Nighttime Magnetic Field Exposure Linked to Reduction in Melatonin

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January 02, 2008 | 15,375 views

New evidence suggests that an increase in magnetic field strength in a woman's bedroom is associated with a reduction in melatonin production, according to a presentation at the American Cancer Society Science Writers Seminar. The study is part of a research effort exploring hypothetical links between melatonin, estrogen, and breast cancer. Dr. Scott Davis of the Fred Hutchinson Cancer Research Center in Seattle, Washington, says that this study helps bridge a gap in electromagnetic field research.

Animal experiments show that magnetic fields suppress melatonin production and accelerate the growth of breast tumors. And small epidemiologic studies indicate that very strong magnetic fields, such as those experienced by power line workers, may increase the risk of male breast cancer. Dr. Davis says that his work is "the first evidence in humans in a normal living environment, that would suggest that relatively small changes in magnetic fields do have an observable impact on lowering melatonin levels."

In a study funded by the Electric Power Research Institute, Dr. Davis and his colleagues measured magnetic field exposures of 199 women during a 3-day period, using portable magnetic field monitors worn during the day and stationary monitors that measured bedroom field and light exposure during the night. The women were also interviewed and kept diaries during the study period. These data were compared to the concentration of 6-sulphatoxymelatonin in urine collected during the night. The researchers controlled for age, alcohol use, body mass index, and medications that are known to affect melatonin levels.

Dr. Davis says that a doubling of nighttime magnetic field exposure is associated with an average melatonin production decrease of about 8%. Tripling the nighttime magnetic field is linked to a 15% reduction in melatonin production. Dr. Davis and his colleagues are now analyzing results from a parallel study of magnetic field exposure and breast cancer rates. If the patterns seen in this case-control study of breast cancer match those seen in the melatonin analysis, Dr. Davis and others say that the finding would strengthen the plausibility of a mechanism linking melatonin production to estrogen levels and thus breast cancer risk.

COMMENT: Melatonin is a very powerful hormone that can have profound effects on human physiology. That is why I rarely recommend it, even though it is available over the counter. It has been heavily promoted for its many benefits, including its powerful antioxidant and anti-cancer effects. However, I believe it probably works best when your own body produces it. There are limited occasions when melatonin supplementation is helpful. The two I can think of are when one goes through multiple time zones (especially travelling east) and is hit with jet lag and for shift workers. For most other people, I believe that melatonin supplementation risks outweigh the benefits. The converse situation, which may even be more harmful, are circumstances that deplete melatonin production. That is why EMF exposure can be so detrimental to health. It seems that EMF exposure has very clearly been documented now to decrease melatonin production. This can only lead to adverse health consequences. Issue #40 also reviewed some of the EMF issues.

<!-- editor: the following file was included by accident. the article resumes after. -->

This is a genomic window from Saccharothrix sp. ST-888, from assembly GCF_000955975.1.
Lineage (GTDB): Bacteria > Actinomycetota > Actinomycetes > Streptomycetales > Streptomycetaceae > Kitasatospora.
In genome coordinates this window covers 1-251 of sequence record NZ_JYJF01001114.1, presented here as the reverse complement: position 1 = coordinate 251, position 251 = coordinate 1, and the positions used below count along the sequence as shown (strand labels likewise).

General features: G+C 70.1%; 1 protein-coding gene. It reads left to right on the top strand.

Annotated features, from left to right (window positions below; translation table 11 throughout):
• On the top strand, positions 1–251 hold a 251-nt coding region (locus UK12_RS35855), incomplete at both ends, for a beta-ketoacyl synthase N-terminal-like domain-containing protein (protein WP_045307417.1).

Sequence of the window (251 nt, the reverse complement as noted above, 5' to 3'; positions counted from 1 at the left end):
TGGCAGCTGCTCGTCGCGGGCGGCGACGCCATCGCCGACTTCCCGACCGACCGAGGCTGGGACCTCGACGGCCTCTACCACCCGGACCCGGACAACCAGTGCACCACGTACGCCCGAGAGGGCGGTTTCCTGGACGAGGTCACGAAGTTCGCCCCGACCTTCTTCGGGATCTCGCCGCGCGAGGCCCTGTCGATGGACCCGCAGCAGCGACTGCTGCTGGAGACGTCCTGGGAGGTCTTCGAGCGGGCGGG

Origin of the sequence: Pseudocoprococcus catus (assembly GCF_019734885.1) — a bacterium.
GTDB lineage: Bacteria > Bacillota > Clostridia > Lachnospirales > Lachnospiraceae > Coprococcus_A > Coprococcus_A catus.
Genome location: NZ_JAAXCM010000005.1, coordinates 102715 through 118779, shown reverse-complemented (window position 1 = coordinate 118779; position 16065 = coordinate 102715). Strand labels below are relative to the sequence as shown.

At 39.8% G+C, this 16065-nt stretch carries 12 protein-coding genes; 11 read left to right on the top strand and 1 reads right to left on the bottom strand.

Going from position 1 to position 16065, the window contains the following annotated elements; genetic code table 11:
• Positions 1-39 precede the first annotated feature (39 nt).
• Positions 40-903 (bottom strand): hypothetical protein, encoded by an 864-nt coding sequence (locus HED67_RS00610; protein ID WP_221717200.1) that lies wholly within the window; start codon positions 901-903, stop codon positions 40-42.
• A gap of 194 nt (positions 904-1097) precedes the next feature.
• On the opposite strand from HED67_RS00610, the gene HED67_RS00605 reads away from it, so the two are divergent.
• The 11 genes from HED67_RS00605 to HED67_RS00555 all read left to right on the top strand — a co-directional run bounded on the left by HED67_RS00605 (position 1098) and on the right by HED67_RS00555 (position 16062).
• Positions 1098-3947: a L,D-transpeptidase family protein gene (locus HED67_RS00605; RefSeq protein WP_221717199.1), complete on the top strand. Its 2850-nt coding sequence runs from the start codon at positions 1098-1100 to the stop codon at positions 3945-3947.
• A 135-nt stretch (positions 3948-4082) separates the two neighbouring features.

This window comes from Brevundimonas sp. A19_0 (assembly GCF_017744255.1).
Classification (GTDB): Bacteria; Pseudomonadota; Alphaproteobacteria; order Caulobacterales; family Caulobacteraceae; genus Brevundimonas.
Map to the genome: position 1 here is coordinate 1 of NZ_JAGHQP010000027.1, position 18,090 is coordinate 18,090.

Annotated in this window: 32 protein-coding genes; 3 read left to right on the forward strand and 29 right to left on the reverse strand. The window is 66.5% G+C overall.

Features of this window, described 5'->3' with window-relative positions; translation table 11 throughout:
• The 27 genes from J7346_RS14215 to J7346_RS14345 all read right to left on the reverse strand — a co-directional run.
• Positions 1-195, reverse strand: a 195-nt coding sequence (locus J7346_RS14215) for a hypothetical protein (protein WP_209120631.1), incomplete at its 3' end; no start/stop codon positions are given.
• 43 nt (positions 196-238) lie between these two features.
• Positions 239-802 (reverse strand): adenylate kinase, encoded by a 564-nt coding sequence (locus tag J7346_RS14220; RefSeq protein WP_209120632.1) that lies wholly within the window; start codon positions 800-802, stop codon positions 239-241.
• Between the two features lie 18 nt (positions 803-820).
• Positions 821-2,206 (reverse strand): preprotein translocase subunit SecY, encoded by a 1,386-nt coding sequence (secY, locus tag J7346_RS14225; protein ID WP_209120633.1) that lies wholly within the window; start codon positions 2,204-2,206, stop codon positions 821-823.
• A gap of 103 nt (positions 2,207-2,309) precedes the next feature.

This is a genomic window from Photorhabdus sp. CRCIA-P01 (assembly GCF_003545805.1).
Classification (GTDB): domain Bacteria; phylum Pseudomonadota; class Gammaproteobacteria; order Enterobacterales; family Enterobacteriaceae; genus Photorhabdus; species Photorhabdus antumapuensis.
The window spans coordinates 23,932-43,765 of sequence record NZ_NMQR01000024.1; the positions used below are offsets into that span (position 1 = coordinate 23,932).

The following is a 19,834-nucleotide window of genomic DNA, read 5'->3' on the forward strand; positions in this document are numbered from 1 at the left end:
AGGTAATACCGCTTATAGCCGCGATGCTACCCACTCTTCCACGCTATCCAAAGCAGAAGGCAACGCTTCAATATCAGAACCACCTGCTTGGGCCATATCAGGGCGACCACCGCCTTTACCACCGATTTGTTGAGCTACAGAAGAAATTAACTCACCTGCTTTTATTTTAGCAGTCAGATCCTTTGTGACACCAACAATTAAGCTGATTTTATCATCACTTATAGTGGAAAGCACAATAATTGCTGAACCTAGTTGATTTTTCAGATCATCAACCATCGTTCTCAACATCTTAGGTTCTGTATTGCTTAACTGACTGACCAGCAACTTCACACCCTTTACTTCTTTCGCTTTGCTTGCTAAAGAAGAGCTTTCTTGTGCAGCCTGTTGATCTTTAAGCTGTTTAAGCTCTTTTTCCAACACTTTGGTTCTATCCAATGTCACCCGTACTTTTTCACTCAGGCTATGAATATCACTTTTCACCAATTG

One in three people in the US sleeps for 6 hours or less per night, substantially less than the recommended 8 hours, according to a new survey. Indeed, the average man and woman gets 7 hours of sleep a night, and a lack of sleep leads 37% of people to report daytime sleepiness severe enough to interfere with daily activities. That percentage increases to 52% for shift workers, according to the National Sleep Foundation (NSF) telephone survey of 1,027 people conducted in late 1997 and early 1998.

The report was released March 25 to launch National Sleep Awareness Week (March 30 to April 5). "People have no idea how important sleep is to their lives. Most of us need 8 hours of sound sleep to function at our best, and good health demands good sleep," said Roth, health and scientific advisor of NSF and director of the Sleep Disorders Research Center at Henry Ford Hospital in Detroit, Michigan.

The survey also found some popular misconceptions about sleep needs. For example, 42% of people believe that aging leads to a reduced need for sleep. But NSF experts say that while older adults may tend to waken more frequently during the night compared with their younger peers, the need for sleep does not decline with age.

The survey also showed that more than 70% of people believe the body can eventually adjust to working a night shift. But in fact, humans are "programmed" to feel most sleepy at night and most alert during daylight hours, according to the NSF. The survey also found that many people experience sleeping problems, including 43% who suffer from insomnia and a similar amount who snore.

And sleep deprivation can be hazardous to health. About 57% of men and women and 80% of evening- or shift-workers say they have driven while drowsy sometime in the past year, and 23% say they have actually fallen asleep while driving. About 1,500 people are killed annually by drivers who fall asleep at the wheel. More young people are killed every year by sleepy drivers than drunk drivers, according to the NSF.

COMMENT: Sleep is an essential nutrient that many of us short change. I have certainly been guilty of that in the past. However if you want to stay optimally healthy, it is wise to get at least 7 hours of sleep a night. Listen to your body, as many of us need much more than 7 hours, perhaps as much as 9 hours every night. Exercise is one of the best things one can do to restore normal sleeping patterns. It is the most effective antidote I know of for people who suffer with insomnia.